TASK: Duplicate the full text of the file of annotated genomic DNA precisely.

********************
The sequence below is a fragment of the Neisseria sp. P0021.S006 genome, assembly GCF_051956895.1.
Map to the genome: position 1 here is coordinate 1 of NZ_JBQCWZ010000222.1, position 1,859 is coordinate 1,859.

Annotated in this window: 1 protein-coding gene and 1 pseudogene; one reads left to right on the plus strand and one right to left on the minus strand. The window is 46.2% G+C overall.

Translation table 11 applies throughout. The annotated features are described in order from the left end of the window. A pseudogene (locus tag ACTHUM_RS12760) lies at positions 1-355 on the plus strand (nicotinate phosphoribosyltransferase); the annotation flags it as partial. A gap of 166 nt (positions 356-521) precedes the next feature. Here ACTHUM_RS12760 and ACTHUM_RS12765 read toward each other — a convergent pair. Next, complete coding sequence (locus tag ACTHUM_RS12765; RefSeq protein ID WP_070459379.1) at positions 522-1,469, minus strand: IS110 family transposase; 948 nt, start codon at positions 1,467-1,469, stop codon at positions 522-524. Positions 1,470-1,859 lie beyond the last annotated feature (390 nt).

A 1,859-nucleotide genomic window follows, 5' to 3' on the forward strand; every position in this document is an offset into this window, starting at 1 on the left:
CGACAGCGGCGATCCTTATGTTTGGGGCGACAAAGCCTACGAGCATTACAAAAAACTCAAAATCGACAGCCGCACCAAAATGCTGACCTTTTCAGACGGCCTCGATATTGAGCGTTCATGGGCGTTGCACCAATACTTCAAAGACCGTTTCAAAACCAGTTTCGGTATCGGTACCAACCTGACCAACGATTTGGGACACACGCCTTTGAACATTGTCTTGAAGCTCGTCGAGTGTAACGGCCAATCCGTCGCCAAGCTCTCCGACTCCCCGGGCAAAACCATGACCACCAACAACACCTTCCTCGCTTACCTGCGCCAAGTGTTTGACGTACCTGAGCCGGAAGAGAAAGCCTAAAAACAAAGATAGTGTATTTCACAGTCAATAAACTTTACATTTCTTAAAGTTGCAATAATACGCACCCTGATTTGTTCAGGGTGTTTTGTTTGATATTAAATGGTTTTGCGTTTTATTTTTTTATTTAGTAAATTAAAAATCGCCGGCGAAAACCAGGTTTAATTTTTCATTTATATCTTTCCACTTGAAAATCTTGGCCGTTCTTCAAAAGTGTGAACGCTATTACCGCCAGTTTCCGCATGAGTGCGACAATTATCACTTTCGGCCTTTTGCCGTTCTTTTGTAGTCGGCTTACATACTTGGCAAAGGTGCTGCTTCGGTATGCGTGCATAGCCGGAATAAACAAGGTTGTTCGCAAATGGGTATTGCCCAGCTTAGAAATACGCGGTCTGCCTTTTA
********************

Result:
The sequence below is a fragment of the Neisseria sp. P0021.S006 genome, assembly GCF_051956895.1.
Map to the genome: position 1 here is coordinate 1 of NZ_JBQCWZ010000222.1, position 1,859 is coordinate 1,859.

Annotated in this window: 1 protein-coding gene and 1 pseudogene; one reads left to right on the plus strand and one right to left on the minus strand. The window is 46.2% G+C overall.

Translation table 11 applies throughout. The annotated features are described in order from the left end of the window. A pseudogene (locus tag ACTHUM_RS12760) lies at positions 1-355 on the plus strand (nicotinate phosphoribosyltransferase); the annotation flags it as partial. A gap of 166 nt (positions 356-521) precedes the next feature. Here ACTHUM_RS12760 and ACTHUM_RS12765 read toward each other — a convergent pair. Next, complete coding sequence (locus tag ACTHUM_RS12765; RefSeq protein ID WP_070459379.1) at positions 522-1,469, minus strand: IS110 family transposase; 948 nt, start codon at positions 1,467-1,469, stop codon at positions 522-524. Positions 1,470-1,859 lie beyond the last annotated feature (390 nt).

A 1,859-nucleotide genomic window follows, 5' to 3' on the forward strand; every position in this document is an offset into this window, starting at 1 on the left:
CGACAGCGGCGATCCTTATGTTTGGGGCGACAAAGCCTACGAGCATTACAAAAAACTCAAAATCGACAGCCGCACCAAAATGCTGACCTTTTCAGACGGCCTCGATATTGAGCGTTCATGGGCGTTGCACCAATACTTCAAAGACCGTTTCAAAACCAGTTTCGGTATCGGTACCAACCTGACCAACGATTTGGGACACACGCCTTTGAACATTGTCTTGAAGCTCGTCGAGTGTAACGGCCAATCCGTCGCCAAGCTCTCCGACTCCCCGGGCAAAACCATGACCACCAACAACACCTTCCTCGCTTACCTGCGCCAAGTGTTTGACGTACCTGAGCCGGAAGAGAAAGCCTAAAAACAAAGATAGTGTATTTCACAGTCAATAAACTTTACATTTCTTAAAGTTGCAATAATACGCACCCTGATTTGTTCAGGGTGTTTTGTTTGATATTAAATGGTTTTGCGTTTTATTTTTTTATTTAGTAAATTAAAAATCGCCGGCGAAAACCAGGTTTAATTTTTCATTTATATCTTTCCACTTGAAAATCTTGGCCGTTCTTCAAAAGTGTGAACGCTATTACCGCCAGTTTCCGCATGAGTGCGACAATTATCACTTTCGGCCTTTTGCCGTTCTTTTGTAGTCGGCTTACATACTTGGCAAAGGTGCTGCTTCGGTATGCGTGCATAGCCGGAATAAACAAGGTTGTTCGCAAATGGGTATTGCCCAGCTTAGAAATACGCGGTCTGCCTTTTA